With its history of scandals and sleazy deals, Boston Scientific has not earned the benefit of the doubt. In 2010, the U.S. government fined Boston Scientific (which acquired Guidant in 2006) $22 million for paying doctors to implant Guidant-manufactured devices, including defibrillators and pacemakers, into heart patients. While the doctors incurred no punishment for accepting these apparent bribes, Army cardiologist Maj. Jason Davis faced a stricter ethical environment. He was found guilty of accepting cash payments, extravagant meals and other gifts to use Boston Scientific devices on, among others, wounded veterans.

Davis violated a “bright line rule,” said U.S. Attorney Jenny A. Durkan. “Military doctors must owe their allegiance to the soldiers and families they treat—not to drug companies or makers of medical devices.” As part of the judgment, Boston Scientific is required  to post all payments to healthcare professionals. In 2011, the typical payout was $500 or less, but some topped $10,000. The list that year had more than 48,000 names.

Other major WebMD advertising sources include the nutrition and diet industry, along with processed-food manufacturers. Numerous WebMD news videos and stories tacitly endorse fast food by posing misleading questions such as “Fast-Food French Fries: Which Are Healthiest?” In “Fast Food Survival,” the only quoted expert, “Jodie Worrell, RD, Chick-fil-A dietitian,” praises the healthiness of her company’s chicken sandwich.

On WebMD’s U.K. site (called BootsWebMD after the pharmacy chain that cosponsors it), a Kellogg’s-funded “advertorial” asserts that a “panel of world health experts … concluded that a high sugar intake is not related to the development of heart disease, diabetes, high blood pressure or cancer.” And that Kellogg’s breakfast cereals, some packing more sugar than a Twinkie, “do not increase the risk of tooth decay” when eaten with milk. (Insert British dental joke here.)

The deeper problem is not the soundness of WebMD’s information. Rather, the site’s often-useful material and reasonable blandness promote trust that makes it easier to steer visitors to sponsors, and sometimes to frighten them toward unnecessary testing, procedures and drugs.

WedMD’s extensive data mining provides another problematic revenue stream. When visitors research embarrassing, or insurance- and job-threatening conditions, that information—along with data from the site’s many questionnaires and quizzes—is collected, used internally and sold. WedMD’s privacy policy warns that the site collects “personal information” when you sign up for its newsletters or use its many services, such as “Email a Friend” or the “Ovulation/Pregnancy Calendar.” WebMD also collects “non-personal information” from “external sources, even if you have not registered with or provided any personal information to WebMD.” Although the site pledges privacy for children, visitors who describe themselves as over 12 relinquish control over how their information is used.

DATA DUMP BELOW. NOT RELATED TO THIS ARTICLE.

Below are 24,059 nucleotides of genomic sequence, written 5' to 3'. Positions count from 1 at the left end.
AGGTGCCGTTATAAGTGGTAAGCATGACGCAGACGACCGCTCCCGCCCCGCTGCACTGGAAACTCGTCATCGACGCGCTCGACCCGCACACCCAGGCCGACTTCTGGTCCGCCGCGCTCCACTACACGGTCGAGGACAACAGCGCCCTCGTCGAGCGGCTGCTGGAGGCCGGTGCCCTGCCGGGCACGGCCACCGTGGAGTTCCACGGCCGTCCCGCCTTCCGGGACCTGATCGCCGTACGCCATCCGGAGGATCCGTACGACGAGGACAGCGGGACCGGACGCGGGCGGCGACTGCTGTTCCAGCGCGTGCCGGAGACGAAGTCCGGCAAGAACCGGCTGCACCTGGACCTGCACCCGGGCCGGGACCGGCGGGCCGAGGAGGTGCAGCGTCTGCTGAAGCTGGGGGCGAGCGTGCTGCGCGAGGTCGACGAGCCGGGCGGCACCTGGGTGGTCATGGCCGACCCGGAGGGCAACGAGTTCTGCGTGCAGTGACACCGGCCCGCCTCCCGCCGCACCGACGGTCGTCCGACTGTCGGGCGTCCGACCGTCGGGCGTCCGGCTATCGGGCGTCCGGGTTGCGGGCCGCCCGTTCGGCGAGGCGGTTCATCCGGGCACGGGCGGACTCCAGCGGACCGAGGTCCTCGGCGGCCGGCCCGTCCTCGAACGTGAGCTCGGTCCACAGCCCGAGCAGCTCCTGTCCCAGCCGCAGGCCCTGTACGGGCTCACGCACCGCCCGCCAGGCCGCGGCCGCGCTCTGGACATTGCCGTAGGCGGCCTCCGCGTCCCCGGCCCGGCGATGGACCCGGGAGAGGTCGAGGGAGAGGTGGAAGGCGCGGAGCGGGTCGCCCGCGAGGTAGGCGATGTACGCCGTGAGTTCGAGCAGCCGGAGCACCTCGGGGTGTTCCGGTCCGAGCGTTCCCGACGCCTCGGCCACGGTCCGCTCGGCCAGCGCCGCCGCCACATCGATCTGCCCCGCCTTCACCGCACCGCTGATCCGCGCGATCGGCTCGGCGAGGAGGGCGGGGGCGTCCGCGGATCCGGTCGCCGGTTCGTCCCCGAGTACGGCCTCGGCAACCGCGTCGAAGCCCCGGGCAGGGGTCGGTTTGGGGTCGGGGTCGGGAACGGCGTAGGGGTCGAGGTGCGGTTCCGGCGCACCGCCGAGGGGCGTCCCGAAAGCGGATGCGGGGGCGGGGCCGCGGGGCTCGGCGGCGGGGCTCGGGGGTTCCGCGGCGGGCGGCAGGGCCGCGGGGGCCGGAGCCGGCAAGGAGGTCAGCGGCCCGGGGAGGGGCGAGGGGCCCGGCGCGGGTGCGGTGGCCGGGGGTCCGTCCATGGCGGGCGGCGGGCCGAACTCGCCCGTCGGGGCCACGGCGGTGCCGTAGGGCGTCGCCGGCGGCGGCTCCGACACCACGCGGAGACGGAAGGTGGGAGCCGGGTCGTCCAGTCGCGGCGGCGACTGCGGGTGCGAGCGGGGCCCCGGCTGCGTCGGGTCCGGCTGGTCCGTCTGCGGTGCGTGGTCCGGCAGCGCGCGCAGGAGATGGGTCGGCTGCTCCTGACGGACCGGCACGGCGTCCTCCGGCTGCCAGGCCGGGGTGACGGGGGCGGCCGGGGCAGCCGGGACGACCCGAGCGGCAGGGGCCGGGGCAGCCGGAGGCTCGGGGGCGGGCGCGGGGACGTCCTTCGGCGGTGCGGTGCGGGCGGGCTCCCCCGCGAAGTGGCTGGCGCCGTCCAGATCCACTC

Meanwhile, WebMD is having its own health problems. Redmond addressed “our declining revenues” in a July 31 company conference call. The new CEO blamed the company’s failure to “anticipate the unprecedented reduction in overall spending” by the biopharmaceutical industry, which has seen many of its blockbuster drugs displaced by cheaper generics.  

Redmond is looking to mobile apps, “diversifying our customer base” and “consumer products” to cure what ails the company.

“As the biopharmaceutical commercial model continues to evolve, WebMD can capitalize on these changes,” Redmond said in the company’s June 1 press release announcing his taking the helm. “WebMD is driving innovation in the rapidly changing healthcare market … for consumers, physicians and healthcare companies.”

And therein lies the problem: the fundamental conflict between a business model that is reliant on pleasing BigPharma and other advertisers, and unbiased healthcare information that serves the public.

Terry J. Allen, an In These Times senior editor, has written the magazine's monthly investigative health and science column since 2006.